I think the relentless drive to shoot and post a video faster and cheaper has had the greatest impact on all production recently, but it's particularly felt in post where it all ends up. Technology has helped as clients demand more/better and faster/cheaper. But it's more than just having the right equipment. You have to have the right talent. Not everyone makes a good editor or colour corrector. It's an art, and the skills that are needed are not learned overnight.

To find out a little more on the subject, I called on Tony Morias, owner of Chateau Post, a post- production studio in Bangkok known for its work on Nescafe, Olay, P&G, ABN Amro, Lipton, Crest, and Tiger Beer. For the past forty years, Mr. Morias has been at the forefront of the post production industry initially having run one of Hong Kong’s top ‘finishing’ facilities, The Post Production Shop which supplied everything from editing to mixing.

Today, as the owner of Chateau Post, he provides film production and post production service to his overseas clients. Not only has Tony’s work won awards from around the world, but leading creative directors point to the fact that his technical prowess and editing skills could not be faulted.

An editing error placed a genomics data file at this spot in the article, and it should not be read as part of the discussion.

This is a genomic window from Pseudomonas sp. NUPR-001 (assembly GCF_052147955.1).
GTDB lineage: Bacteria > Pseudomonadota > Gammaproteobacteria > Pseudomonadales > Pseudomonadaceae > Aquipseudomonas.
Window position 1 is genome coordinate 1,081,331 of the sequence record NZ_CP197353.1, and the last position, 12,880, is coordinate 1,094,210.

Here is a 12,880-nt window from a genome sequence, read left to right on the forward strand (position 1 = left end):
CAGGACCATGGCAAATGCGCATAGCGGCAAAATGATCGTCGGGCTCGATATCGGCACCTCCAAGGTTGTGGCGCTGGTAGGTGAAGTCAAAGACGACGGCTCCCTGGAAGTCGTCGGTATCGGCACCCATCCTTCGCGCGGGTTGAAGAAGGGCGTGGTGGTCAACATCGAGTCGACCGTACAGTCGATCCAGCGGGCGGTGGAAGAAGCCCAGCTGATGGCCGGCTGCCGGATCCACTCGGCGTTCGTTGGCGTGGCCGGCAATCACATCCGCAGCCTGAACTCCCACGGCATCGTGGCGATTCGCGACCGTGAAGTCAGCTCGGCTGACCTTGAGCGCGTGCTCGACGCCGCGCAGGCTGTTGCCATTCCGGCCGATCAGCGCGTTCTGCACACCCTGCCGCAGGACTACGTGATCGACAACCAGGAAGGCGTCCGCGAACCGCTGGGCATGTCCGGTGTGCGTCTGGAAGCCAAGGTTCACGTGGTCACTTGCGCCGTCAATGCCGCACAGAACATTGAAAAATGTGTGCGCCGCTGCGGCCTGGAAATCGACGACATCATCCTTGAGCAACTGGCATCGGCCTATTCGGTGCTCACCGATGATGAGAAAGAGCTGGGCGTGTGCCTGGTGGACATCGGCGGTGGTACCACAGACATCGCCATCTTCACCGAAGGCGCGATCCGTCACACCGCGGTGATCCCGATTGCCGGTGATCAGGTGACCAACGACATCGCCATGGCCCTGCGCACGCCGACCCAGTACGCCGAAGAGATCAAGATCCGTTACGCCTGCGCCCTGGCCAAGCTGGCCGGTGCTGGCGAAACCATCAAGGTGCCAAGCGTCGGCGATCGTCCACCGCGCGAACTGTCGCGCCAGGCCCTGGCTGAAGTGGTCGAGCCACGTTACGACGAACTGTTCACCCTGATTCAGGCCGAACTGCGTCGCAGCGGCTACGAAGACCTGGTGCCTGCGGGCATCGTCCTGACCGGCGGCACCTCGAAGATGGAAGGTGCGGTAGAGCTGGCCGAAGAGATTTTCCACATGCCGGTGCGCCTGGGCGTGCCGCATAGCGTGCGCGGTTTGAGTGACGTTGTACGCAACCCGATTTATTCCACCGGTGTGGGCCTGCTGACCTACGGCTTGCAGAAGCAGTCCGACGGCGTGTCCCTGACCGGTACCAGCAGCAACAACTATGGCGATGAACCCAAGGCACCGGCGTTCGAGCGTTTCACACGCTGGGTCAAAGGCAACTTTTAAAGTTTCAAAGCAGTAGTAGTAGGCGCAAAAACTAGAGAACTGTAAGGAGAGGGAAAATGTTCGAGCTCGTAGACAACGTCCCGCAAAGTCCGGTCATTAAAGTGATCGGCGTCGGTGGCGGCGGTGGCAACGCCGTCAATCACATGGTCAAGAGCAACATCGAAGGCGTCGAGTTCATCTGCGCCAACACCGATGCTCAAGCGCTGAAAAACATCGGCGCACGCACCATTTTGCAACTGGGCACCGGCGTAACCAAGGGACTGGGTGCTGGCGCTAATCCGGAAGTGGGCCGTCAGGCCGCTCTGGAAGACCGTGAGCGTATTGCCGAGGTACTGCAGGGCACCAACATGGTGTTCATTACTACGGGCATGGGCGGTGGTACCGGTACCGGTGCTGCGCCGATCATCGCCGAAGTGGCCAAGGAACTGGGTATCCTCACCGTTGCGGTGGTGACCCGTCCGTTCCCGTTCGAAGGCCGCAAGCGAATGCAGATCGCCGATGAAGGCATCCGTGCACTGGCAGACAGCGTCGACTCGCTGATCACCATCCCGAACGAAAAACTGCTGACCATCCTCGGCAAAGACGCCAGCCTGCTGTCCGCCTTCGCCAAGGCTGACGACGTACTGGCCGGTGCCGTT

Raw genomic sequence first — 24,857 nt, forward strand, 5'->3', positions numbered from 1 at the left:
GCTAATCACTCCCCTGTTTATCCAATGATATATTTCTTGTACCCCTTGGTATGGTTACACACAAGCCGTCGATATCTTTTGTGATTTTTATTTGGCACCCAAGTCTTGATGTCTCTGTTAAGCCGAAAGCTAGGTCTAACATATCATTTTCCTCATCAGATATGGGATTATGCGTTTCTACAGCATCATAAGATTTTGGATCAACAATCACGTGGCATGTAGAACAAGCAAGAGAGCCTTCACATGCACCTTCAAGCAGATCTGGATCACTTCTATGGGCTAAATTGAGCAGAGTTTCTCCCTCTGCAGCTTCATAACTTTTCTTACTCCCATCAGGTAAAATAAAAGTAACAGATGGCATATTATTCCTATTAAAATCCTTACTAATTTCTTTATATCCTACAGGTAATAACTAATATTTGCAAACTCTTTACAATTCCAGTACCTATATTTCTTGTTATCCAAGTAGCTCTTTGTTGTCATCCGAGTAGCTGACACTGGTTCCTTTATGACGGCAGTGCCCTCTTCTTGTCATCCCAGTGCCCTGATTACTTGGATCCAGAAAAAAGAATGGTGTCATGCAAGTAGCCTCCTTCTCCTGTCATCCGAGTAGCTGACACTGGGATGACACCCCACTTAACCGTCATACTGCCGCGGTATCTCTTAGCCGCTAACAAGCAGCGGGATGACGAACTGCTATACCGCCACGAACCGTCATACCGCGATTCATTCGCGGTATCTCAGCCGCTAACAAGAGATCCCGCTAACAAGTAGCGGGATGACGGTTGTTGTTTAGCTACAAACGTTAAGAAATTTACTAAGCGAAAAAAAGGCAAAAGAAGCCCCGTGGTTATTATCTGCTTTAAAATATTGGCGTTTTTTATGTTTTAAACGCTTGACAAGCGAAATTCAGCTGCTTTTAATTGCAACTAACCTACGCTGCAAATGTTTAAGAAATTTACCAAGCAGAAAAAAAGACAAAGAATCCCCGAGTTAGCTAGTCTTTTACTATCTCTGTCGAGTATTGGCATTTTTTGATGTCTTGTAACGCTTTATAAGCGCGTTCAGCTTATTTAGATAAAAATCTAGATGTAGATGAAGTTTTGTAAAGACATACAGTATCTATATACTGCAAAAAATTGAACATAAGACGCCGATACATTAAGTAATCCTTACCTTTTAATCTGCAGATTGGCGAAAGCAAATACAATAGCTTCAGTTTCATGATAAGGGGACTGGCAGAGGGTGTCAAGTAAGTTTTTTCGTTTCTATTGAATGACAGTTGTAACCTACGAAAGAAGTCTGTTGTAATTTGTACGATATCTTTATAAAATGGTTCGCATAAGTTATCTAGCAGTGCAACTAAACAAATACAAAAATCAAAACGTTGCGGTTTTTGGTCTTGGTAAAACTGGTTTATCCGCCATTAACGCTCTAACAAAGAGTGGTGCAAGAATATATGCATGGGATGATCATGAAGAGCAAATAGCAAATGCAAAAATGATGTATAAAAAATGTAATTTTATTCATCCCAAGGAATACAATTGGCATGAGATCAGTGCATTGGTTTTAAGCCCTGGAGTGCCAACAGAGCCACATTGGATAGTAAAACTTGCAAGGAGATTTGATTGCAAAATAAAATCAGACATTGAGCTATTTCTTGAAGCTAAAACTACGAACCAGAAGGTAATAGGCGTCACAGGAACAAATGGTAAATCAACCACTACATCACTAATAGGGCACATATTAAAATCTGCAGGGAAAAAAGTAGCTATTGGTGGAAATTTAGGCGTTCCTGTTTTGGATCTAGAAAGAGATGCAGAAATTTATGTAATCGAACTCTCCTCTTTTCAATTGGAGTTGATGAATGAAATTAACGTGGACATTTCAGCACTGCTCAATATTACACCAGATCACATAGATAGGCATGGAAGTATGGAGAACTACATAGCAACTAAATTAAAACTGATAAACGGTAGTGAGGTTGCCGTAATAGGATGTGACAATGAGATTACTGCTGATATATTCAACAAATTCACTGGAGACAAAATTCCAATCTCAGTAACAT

The impossible becomes the norm

"I think the greatest change in our business has been the speed at which we're all expected to work,” said Mr. Morias. “We're always pulling off the impossible for our clients, and before we know it, it's become our new norm. Creativity takes a little thinking time, but these days, we're not often given the time we need. Being good has always been a prerequisite in this industry, but you have to be good and fast to survive these days.